Television

Meryl Streep gets political in her Golden Globes speech

BEVERLY HILLS, CA - JANUARY 08: Actress Meryl Streep, recipient of the Cecil B. DeMille Award, poses in the press room during the 74th Annual Golden Globe Awards at The Beverly Hilton Hotel on January 8, 2017 in Beverly Hills, California. (Photo by Kevin Winter/Getty Images)
Kevin Winter/Getty Images
Meryl Streep.

During a speech at the Golden Globes, Meryl Streep railed against President-elect Donald Trump (without using his name) for “bullying” foreigners, the press, and the disabled.

Streep was being honored as the Cecil B. DeMille Award recipient for “outstanding contributions to the world of entertainment” when she made the comments, noting first that the Hollywood Foreign Press Association belonged to “the most vilified segment in American society right now.”

“Think about it: Hollywood, foreigners, and the press,” Streep said, to laughter and applause.

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However, Streep’s speech quickly turned serious.

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“But who are we, and what is Hollywood anyway? It’s just a bunch of people from a different places anyway,” she continued, listing several actors and actresses — including Amy Adams and Natalie Portman, born in Italy and Israel, respectively — before quipping, “Where are their birth certificates?” Streep was likely referring to Trump’s repeated questioning of President Barack Obama’s birth certificate.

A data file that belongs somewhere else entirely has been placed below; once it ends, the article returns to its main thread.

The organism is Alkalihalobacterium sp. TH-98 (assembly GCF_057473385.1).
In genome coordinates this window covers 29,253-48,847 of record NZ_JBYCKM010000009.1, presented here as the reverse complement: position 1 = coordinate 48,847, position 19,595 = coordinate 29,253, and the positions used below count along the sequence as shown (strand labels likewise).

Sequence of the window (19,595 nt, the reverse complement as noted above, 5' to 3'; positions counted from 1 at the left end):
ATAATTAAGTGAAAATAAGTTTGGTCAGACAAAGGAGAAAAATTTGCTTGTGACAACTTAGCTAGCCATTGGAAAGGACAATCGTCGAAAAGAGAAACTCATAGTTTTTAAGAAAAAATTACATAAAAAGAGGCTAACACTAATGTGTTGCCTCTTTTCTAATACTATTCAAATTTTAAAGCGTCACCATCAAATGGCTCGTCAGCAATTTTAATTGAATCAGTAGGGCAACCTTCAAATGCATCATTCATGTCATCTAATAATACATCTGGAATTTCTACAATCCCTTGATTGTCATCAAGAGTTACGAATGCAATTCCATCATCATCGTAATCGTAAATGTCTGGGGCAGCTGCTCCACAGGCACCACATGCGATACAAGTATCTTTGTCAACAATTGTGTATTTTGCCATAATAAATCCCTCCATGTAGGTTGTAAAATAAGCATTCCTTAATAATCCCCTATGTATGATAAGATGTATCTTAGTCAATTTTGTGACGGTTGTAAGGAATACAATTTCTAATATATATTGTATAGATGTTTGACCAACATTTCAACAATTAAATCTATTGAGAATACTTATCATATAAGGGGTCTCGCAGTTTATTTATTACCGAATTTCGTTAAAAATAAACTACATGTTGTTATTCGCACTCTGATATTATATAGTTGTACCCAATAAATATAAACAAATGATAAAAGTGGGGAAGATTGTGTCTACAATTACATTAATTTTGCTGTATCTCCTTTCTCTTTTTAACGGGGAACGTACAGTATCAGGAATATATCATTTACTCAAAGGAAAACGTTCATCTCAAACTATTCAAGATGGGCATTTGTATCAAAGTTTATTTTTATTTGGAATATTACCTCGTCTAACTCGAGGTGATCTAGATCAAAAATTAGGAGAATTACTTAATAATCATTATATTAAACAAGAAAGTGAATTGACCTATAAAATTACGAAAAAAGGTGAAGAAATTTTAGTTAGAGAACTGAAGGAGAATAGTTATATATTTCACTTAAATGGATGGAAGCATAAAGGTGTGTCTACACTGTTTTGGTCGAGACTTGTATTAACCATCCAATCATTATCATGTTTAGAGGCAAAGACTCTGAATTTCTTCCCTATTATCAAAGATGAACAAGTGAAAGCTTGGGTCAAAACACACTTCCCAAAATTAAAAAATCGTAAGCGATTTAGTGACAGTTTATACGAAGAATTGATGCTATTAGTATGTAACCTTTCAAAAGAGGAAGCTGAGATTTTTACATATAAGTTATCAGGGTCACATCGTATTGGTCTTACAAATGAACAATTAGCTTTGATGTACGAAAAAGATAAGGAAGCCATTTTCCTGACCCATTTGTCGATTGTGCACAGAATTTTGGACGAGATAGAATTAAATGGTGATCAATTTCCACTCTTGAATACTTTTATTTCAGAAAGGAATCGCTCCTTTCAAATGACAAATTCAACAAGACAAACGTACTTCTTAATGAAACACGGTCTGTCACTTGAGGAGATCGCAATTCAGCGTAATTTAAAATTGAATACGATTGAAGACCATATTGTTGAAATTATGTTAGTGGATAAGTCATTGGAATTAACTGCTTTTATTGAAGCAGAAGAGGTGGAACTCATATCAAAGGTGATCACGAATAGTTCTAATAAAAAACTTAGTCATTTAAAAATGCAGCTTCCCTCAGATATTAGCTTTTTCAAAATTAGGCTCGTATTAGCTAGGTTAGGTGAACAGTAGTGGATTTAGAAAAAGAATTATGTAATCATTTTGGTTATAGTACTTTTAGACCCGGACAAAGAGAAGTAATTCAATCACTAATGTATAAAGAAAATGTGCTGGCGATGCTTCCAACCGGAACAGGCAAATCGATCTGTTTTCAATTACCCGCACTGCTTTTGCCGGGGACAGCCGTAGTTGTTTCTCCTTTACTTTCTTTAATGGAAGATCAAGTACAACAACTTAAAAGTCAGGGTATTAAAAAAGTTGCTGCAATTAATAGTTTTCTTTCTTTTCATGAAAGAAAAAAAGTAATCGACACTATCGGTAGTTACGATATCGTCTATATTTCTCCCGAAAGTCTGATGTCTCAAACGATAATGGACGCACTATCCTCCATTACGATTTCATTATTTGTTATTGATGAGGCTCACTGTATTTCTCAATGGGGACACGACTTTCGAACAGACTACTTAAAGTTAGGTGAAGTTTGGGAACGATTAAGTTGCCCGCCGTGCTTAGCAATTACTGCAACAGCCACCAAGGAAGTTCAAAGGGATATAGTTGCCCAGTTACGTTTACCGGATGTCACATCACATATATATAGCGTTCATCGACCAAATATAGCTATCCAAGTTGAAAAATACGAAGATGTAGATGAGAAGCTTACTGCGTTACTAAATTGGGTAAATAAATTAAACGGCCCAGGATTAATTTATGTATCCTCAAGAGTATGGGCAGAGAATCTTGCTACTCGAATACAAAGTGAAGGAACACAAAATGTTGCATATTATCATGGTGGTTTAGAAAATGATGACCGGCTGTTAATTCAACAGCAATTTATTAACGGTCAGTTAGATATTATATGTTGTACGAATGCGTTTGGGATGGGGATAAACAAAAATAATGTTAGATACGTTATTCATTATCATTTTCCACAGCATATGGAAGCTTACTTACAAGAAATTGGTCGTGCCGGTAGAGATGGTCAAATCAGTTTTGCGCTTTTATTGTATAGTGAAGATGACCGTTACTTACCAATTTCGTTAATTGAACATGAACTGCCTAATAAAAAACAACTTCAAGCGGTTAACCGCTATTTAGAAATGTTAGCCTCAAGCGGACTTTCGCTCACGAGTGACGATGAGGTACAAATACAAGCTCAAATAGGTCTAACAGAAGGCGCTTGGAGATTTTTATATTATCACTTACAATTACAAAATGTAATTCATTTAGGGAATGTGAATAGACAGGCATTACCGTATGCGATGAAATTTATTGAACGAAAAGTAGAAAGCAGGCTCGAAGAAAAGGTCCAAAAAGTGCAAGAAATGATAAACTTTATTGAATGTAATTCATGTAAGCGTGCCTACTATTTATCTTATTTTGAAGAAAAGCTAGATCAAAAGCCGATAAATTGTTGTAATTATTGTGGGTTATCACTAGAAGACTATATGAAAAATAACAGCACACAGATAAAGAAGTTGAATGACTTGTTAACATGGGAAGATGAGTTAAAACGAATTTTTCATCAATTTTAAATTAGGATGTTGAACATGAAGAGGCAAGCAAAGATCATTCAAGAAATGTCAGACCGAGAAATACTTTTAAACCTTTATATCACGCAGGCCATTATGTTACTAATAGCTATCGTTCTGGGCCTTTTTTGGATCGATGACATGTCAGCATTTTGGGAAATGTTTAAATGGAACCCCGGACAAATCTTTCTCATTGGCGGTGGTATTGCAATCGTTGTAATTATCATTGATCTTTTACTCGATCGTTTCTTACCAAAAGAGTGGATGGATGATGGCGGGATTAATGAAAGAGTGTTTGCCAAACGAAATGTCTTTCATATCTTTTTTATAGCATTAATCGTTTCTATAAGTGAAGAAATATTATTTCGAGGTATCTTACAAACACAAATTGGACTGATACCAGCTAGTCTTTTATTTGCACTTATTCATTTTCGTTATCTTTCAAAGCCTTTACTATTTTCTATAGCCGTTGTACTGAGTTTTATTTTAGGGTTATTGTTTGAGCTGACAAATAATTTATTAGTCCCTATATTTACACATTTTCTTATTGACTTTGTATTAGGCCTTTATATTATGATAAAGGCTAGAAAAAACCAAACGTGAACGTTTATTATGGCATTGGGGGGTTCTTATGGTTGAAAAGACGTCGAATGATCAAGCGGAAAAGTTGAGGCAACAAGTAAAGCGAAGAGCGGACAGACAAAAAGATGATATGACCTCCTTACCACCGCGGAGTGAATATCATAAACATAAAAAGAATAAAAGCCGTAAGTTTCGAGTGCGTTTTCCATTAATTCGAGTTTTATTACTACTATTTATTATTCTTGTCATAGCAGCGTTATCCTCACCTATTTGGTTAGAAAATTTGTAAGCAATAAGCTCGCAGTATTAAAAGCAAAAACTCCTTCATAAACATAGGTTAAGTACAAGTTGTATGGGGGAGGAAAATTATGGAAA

“Hollywood is crawling with outsiders and foreigners, and if we kick ‘em all out, you’ll have nothing to watch but football and mixed martial arts, which are not the arts,” Streep said, in reference to Trump’s immigration and foreign policies, to applause and cheers.

She also spoke about a moment from the campaign trail, in which Trump appeared to mock a New York Times reporter who had a disability.

“It was that moment when the person asking to sit in the most respected seat in our country imitated a disabled reporter, someone he outranked in privilege, power, and the capacity to fight back. It. . . it kind of broke my heart when I saw it,” Streep said, her voice breaking, “and I still can’t get it out of my head, because it wasn’t in a movie, it was real life. And this instinct to humiliate, when it’s modeled by someone in the public platform, by someone powerful, it filters down into everybody’s life, because it kind of gives permission for other people to do the same thing. Disrespect invites disrespect; violence incites violence. When the powerful use their position to bully others, we all lose.”

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Streep also offered a vehement defense of freedom of the press, saying that “we need the principled press to hold power to account, to call them on the carpet for every outrage. . . that’s why our founders enshrined the press and its freedoms in our constitution.” She also called on those in attendance to support the nonprofit Committee to Protect Journalists, “because we’re going to need them going forward, and they’ll need us to safeguard the truth.”

Streep ended her speech with a quote from her friend, Carrie Fisher, recalling how she once told her, ‘‘Take your broken heart, make it into art.’’

Streep, overcome by emotion, covered her mouth as she walked away from the microphone.

Material from the Associated Press and the Washington Post was used in this report.